Pumpkin

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Pumpkin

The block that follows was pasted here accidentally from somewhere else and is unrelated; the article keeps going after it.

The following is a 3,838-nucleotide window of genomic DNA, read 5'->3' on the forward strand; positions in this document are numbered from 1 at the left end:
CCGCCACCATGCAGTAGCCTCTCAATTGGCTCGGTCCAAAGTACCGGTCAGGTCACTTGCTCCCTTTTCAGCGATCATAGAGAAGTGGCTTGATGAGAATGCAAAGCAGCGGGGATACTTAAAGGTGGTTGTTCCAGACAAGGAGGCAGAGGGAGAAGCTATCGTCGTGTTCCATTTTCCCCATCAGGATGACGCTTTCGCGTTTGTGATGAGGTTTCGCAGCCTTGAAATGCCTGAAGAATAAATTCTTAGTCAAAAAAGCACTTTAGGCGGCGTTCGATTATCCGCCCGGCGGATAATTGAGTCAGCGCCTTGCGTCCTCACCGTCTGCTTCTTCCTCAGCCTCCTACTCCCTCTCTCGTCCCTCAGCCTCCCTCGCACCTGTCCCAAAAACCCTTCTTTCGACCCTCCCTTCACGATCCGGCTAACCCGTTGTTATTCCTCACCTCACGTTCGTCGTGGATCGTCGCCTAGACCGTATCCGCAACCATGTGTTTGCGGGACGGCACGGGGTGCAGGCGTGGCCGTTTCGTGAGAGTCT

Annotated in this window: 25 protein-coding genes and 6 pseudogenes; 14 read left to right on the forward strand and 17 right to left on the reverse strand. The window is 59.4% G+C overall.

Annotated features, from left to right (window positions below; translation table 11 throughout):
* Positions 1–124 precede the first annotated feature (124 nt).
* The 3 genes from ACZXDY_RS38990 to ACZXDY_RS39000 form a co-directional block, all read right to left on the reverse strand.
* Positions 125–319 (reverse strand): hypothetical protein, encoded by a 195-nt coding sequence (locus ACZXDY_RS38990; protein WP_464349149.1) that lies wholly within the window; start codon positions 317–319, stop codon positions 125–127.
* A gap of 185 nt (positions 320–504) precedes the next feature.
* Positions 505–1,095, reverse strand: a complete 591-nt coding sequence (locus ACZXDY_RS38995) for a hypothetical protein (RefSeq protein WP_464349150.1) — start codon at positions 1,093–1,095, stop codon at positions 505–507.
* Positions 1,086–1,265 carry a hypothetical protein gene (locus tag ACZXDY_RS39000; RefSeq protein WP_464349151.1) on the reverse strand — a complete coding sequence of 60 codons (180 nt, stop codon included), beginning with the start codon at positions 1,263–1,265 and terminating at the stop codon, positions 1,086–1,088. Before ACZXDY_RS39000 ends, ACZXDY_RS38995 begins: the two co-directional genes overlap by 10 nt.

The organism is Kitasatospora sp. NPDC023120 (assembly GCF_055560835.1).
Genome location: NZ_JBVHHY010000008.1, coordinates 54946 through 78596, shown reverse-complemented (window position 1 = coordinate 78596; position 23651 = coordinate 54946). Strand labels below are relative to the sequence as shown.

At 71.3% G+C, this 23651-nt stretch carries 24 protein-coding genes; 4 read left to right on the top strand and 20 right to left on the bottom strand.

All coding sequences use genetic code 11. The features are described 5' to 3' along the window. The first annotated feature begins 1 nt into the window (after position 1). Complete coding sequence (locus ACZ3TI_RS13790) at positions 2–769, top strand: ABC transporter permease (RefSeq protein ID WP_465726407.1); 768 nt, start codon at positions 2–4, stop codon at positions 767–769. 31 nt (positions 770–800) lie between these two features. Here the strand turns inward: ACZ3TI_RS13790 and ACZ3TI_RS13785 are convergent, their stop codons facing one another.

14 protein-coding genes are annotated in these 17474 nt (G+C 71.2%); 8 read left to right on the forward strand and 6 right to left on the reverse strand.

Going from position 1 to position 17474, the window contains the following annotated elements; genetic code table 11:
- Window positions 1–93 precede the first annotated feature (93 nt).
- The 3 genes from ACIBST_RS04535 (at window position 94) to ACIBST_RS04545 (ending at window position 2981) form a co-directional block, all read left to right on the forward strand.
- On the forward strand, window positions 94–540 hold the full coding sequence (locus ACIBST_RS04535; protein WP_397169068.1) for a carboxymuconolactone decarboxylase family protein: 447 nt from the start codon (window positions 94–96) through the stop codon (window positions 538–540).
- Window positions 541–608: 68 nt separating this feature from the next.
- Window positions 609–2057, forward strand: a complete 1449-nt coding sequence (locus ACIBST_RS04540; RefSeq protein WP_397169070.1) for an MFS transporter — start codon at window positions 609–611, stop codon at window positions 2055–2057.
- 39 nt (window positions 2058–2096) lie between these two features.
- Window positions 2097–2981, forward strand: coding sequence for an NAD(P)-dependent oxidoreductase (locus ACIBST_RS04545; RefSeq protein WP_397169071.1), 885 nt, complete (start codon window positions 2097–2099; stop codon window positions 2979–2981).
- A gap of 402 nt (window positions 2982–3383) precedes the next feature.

Like walking deux ex machinas, the disabled are almost always supporting players in movies, catalysts for change so transcendent in their innocence and emotional purity that they're treated more like magic scepters than human beings. Revved up on its own delirious hypocrisy, the alternately touching and misconceived Pumpkin seems poised to turn the tables, revealing how "special people" are kept at a certain distance—close enough for self-serving compassion, too far for genuine intimacy. But directors Anthony Abrams and Adam Larson Broder want to have it both ways: When they're not mocking society's condescending attitudes, they buy into them fully, forging a star-crossed romance around a retarded person's beatific smiles and "soulful" glances. A wild ride from the start, Pumpkin lumps satire and melodrama together as if they were the same thing, making it hard to tell whether it's sincere or tongue-in-cheek, or whether Abrams and Broder are playing a colossal joke on the audience. In an upper-class conformist paradise that introduces Douglas Sirk to Todd Solondz on Sorority Row, Christina Ricci stars as the model Alpha Omega Pi sister, blessed with a fine pedigree, a cheery attitude, and a handsome boyfriend (Sam Ball). To beat their Tri-Omega rivals for Sorority Of The Year honors, the sisters do charity work for "The Challenged Games," where they half-heartedly coach disabled athletes for competition. Reluctantly assigned to the frail and sweet-natured Hank Harris, Ricci reads volumes into his childlike affection and inadvertently falls in love with him, naïve about the heavy social consequences. As her perfect world begins to unravel, she breaks out of her Pasadena shell and experiences conflicted feelings for the first time, intensified by the shocked disapproval of her family and friends. Outside of a sharp running gag about recruiting "ethnic" pledges—one a "cute Filipino" and another who "looks just like Whitney Houston"—the jabs at sorority life are intrinsically lazy, the run-off from a thousand other campus comedies. But Abrams and Broder are more teasingly ambiguous with Ricci, whose all-consuming passion for Harris sometimes appears genuine, and sometimes seems like a mere extension of her massive self-absorption. Fearlessly ratcheting up the soap-opera theatrics, Pumpkin charges into sensitive territory with admirable élan and more than a little recklessness, leading to laughs that may be unintentional and disarming moments that may be part of the joke. As if mirroring that awkward introduction between the Alpha Omegas and the fleet of short buses, the film doesn't seem to know how it feels, much less how others are supposed to feel about it.